Dove-Hunting Action

Dove-Hunting Action

All over the state, California dove hunters have a lot to look forward to this season. (September 2009)

Dennis Petersen of Signal Hill shot a mixed bag of white-wing and mourning doves over a fallow wheat field near Brawley.

Photo by Jim Niemiec.

Why would 65 hunters get up at the crack of dawn, drive hundreds of miles and stand in line for hours?

This was the scene last season at the Department of Fish and Game dove-hunting site in the Imperial Valley as hunters waited for the fast-flying birds to pass by. Normally, we Californians are impatient, but apparently not when it comes to dove hunting here in the Golden State!

Doves are the No. 1 sought-after game bird in California and the rest of the country as well. There are more shotgun shells shot up on the opening day of dove season than on any other hunting day of the year.

From the mountains to the foothills and all throughout the desert areas of California, dove hunters persistently pursue the "gray ghost" in hopes of finding a limit.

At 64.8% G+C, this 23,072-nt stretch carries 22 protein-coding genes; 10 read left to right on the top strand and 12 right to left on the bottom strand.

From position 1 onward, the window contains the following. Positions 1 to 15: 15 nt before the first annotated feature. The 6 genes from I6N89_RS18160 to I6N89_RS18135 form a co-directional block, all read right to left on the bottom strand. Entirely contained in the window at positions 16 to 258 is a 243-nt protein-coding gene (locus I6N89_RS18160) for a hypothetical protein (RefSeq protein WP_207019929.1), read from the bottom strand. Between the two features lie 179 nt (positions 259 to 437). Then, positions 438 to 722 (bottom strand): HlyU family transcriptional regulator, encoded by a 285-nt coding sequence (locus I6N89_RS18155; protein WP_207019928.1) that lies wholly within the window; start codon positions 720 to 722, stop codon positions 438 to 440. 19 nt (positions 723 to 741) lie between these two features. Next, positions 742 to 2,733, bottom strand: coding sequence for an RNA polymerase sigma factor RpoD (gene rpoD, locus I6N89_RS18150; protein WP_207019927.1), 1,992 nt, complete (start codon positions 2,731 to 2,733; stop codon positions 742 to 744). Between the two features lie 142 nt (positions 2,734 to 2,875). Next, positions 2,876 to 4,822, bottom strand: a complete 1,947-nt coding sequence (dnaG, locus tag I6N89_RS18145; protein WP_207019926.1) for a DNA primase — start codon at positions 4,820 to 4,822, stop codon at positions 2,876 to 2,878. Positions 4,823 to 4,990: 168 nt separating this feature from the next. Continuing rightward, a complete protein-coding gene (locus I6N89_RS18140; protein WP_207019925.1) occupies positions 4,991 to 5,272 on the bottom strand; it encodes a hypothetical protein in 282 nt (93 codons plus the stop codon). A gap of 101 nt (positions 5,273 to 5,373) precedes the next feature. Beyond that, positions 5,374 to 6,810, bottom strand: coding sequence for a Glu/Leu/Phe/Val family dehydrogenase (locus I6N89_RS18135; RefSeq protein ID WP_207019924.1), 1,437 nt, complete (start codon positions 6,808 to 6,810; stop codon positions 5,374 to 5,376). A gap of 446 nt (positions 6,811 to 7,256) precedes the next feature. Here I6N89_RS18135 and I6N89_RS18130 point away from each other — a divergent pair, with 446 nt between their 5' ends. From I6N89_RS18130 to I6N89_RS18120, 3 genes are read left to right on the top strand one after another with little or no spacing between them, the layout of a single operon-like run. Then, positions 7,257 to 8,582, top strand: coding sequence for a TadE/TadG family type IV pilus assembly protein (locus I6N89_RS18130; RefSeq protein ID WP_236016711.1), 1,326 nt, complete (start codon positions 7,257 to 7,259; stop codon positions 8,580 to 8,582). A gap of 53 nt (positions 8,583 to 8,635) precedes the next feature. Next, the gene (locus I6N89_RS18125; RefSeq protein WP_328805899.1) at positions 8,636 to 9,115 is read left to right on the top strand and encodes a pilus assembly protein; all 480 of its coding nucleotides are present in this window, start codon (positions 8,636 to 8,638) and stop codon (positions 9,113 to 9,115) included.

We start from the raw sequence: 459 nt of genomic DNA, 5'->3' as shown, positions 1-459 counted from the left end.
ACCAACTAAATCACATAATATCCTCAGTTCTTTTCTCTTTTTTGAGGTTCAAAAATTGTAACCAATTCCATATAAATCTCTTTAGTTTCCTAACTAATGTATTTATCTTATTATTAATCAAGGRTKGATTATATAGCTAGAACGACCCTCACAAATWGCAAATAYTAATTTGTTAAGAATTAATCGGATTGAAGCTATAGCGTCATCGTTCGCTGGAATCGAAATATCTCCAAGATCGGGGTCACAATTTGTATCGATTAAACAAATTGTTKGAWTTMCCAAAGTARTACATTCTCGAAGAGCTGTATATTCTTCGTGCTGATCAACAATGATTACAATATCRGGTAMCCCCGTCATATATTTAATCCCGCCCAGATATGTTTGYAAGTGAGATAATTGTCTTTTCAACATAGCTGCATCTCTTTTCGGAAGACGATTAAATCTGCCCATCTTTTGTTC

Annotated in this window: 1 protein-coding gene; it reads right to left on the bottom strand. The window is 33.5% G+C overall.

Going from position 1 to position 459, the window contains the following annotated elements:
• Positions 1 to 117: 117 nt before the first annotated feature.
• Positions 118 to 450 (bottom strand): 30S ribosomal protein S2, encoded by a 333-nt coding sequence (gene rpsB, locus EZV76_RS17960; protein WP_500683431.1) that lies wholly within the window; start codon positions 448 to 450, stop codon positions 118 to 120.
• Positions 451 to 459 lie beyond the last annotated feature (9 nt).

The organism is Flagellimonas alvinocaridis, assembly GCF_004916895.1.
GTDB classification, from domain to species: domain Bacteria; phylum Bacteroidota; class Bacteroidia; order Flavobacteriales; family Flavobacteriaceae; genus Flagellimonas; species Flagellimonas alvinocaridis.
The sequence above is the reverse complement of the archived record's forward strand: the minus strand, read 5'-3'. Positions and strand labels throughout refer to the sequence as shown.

Here in California, the most popular species of dove are mourning doves and the white-wing doves. But we have a new intruder: the Eurasian collared dove. This bird is causing a bit of a problem for our state biologists. They have no idea what the impact of this new dove will be on our mourning or white-winged dove populations.

There have been a few studies on the East Coast that suggest there is very little or no effect there at all. California biologists are waiting for some sort of a negative sign before launching a study of their own.

In the meantime, to keep numbers of these newcomers in check, hunters have no bag limit on Eurasians, as long as you take them during the regular dove season.

So, why did all those hunters wait in line for a chance to shoot these particular birds? Perhaps it's the challenges that doves present. They're unpredictable, difficult to hit, and hard to retrieve whether you drop them in heavy or light cover. Even finding where to dove hunt can be a test of your perseverance. You need knowledge of their flight patterns, as well as their feeding and drinking habits.

Unless you live in a southern part of our state where doves are plentiful, you'll have to get out and look for them. Scouting areas in advance of opening day can require some real sleuthing. Luckily, doves are creatures of habit and usually stick to the same flight pattern day after day while in an area. They usually fly in pathways along tree lines, fences and sloughs. They like to rest in trees near water. If you live in a dry area, you can seek out small ponds or riverbeds as likely spots.